Monday, March 28, 2016

WQ6X runs BARTG RTTY & Russian DX contests remotely



Lately, business traveling has demanded that for contest operations I largely operate NX6T remotely from the bay area.  Some of the contest gigs I've operated remotely this year include:  RTTY RU, the CQ 160 contest, ARRL DX CW and NAQP RTTY.

This past weekend left me with no client commitments.  Instead of running my usual portable operation from W7AYT's QTH in Concord Ca. (East Bay section) requiring extensive equipment and antenna setups, I decided to book a room with a view for the weekend at the Clarion Hotel near the Concord airport and run this weekend's contest events remotely from NX6T (Fallbrook); otherwise known as "Nashville".
Listed on the contest calendar were the BARTG RTTY and Russian DX contests,
along with the LA & VA state QSO parties; in that priority order.

Unlike CQP, it is typical of many state QSO parties that they last only 12 hours.
By the time 40 & 80 meters finally come alive those QSO parties are over; as happened with this year's LA QSO party.  Although the VA QSO party had a 2nd run on Sunday, while working the final portion of the BARTG contest I never heard any VA stations - so much for the weekend's QSO parties.

Running remote, CW contests are the easiest to operate.
While I largely prefer to sit on run frequencies, attracting stations to my signal, it also pays to search and pounce from time to time; either by tuning the radio "manually" or - if I am running assisted - by clicking callsigns on the bandmap.

Because tuning RTTY stations remotely is tricky (even with negligible internet latency), for contests like BARTG & the RTTY RU, I prefer to run a frequency to reduce the operating complexity.
The 5% (or so) S&P contacts made in these contests largely happen "by accident".



One of the many desirable aspects of the BARTG is the contest length (48 hours) starting @ 02:00z; just after dinner PDT time.

An order of takeout sushi set the stage for a somewhat productive Friday evening on 20 meters and later, on 40.
Hamachi (Yellow tail tuna) is one of my favorite sushi rolls.


Using LogMeIn Hamachi on the Toshiba laptop gave me access to the NX6T VPN allowing remote access to station 1's Toshiba laptop and control of the K3 radio and KPA-500 amplifier.

At NX6T, STN's #1 & #2 are now both remote capable so this weekend I got to share the Nashville antenna farm with other operators who wanted to run the BARTG gig along side the Russian DX contest,
but on SSB instead.

For STN#1 my configuration was relegated to running BARTG @ 65 watts onto a 2-el yagi on 40 meters and via the KPA-500 amp (at about 360 watts) into a 3-El Stepp-IR yagi for 20 & 15 meters (both antennas 15mh high).

While I was able to turn the rotor remotely, switching between 20 & 15 meters on the Stepp-IR required the next door neighbor walk into the ham shack and manually turn the bandswitch on the WX0B SIX Pack antenna switch box.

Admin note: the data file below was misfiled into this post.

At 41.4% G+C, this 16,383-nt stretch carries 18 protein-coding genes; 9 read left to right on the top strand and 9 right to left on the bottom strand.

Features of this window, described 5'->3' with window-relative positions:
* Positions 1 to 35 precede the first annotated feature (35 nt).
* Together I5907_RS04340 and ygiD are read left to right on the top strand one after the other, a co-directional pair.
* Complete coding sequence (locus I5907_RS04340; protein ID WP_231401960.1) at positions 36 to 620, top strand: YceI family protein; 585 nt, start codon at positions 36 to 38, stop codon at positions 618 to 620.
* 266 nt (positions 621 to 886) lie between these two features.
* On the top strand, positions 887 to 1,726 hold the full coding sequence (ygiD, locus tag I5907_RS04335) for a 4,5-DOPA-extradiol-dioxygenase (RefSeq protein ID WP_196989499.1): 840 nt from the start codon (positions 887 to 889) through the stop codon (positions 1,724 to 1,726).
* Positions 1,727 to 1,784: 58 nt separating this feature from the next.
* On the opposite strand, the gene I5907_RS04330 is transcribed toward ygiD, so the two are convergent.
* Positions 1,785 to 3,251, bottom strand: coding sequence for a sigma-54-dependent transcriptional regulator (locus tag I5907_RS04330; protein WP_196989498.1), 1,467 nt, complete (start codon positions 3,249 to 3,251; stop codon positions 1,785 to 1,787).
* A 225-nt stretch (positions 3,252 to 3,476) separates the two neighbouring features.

For the Russian DX contest I ran the K3 @ 100 watts on 40 and 360 watts on the high bands.  Unfortunately I was unable to run 80 or 10 meters for those contests.

A problem I increasingly encounter when running RTTY contests  remotely is an increasing number of stations increasingly off frequency when responding to my CQ test calls.   If I were running my FT-1000mp, I would simply turn on the RIT and tune them in; rewarding poor operating procedure.  These stations either have THEIR Rit on or they found me via a DX spot entry on the internet that listed my MARK frequency incorrectly.  Rather than check to see if they could decode my data correctly BEFORE transmitting, they just blindly press F4, sending their callsign off frequency.

My solution to this was to define N1MM's F-10 key to send "UR OFF FREQUENCY - PLEASE TUNE ME IN", followed by the F9 Key ("CALLSIGN?").  After a short pause, most stations tune me in and a proper QSO is made.  Unfortunately, some stations don't get it and eventually disappear; probably cursing me for not working them.


Although the Russian DX Contest started at 12:00z (5am PDT) because the BARTG contest was my weekend priority I didn't begin until after 22:00z.

Running the DX contest on CW became my priority, with brief segments of BARTG activity in between until it was finally over at 12:00z on Sunday.



As you can see, I managed 139 QSOs on 40 & 20 meters, enough for a 6th place in the USA and 7th place for North America; although not enough to take any awards.


Nevertheless it was a LoT of fun.
I look forward to next year with a more focused effort.

Did you play in the BARTG and Russian DX contests?

Is WQ6X in YOUR Log?

1 comment:

  1. Per the Russian DX contest rules I am allowed to submit TWO single-band entries; which I did for 20 & 40 meters. My 40-meter filing gives me a 2nd place finish for the U.S. - not bad for remote fumbling.

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